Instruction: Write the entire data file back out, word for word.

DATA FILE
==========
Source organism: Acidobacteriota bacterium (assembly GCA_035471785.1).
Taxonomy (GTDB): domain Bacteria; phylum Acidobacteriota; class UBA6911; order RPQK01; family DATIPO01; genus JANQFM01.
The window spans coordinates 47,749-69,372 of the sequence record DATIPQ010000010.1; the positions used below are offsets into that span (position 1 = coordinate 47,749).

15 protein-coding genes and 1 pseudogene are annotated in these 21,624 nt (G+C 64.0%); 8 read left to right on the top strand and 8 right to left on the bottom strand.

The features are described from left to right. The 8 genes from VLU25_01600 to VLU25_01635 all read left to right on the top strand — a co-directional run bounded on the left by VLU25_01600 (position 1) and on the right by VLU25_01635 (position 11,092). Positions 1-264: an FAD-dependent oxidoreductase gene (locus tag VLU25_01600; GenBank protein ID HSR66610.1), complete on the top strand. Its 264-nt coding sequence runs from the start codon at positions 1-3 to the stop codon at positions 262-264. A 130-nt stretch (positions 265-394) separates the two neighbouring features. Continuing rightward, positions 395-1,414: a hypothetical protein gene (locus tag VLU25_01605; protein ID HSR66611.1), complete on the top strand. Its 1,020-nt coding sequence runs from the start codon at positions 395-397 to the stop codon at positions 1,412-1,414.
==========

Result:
Source organism: Acidobacteriota bacterium (assembly GCA_035471785.1).
Taxonomy (GTDB): domain Bacteria; phylum Acidobacteriota; class UBA6911; order RPQK01; family DATIPO01; genus JANQFM01.
The window spans coordinates 47,749-69,372 of the sequence record DATIPQ010000010.1; the positions used below are offsets into that span (position 1 = coordinate 47,749).

15 protein-coding genes and 1 pseudogene are annotated in these 21,624 nt (G+C 64.0%); 8 read left to right on the top strand and 8 right to left on the bottom strand.

The features are described from left to right. The 8 genes from VLU25_01600 to VLU25_01635 all read left to right on the top strand — a co-directional run bounded on the left by VLU25_01600 (position 1) and on the right by VLU25_01635 (position 11,092). Positions 1-264: an FAD-dependent oxidoreductase gene (locus tag VLU25_01600; GenBank protein ID HSR66610.1), complete on the top strand. Its 264-nt coding sequence runs from the start codon at positions 1-3 to the stop codon at positions 262-264. A 130-nt stretch (positions 265-394) separates the two neighbouring features. Continuing rightward, positions 395-1,414: a hypothetical protein gene (locus tag VLU25_01605; protein ID HSR66611.1), complete on the top strand. Its 1,020-nt coding sequence runs from the start codon at positions 395-397 to the stop codon at positions 1,412-1,414.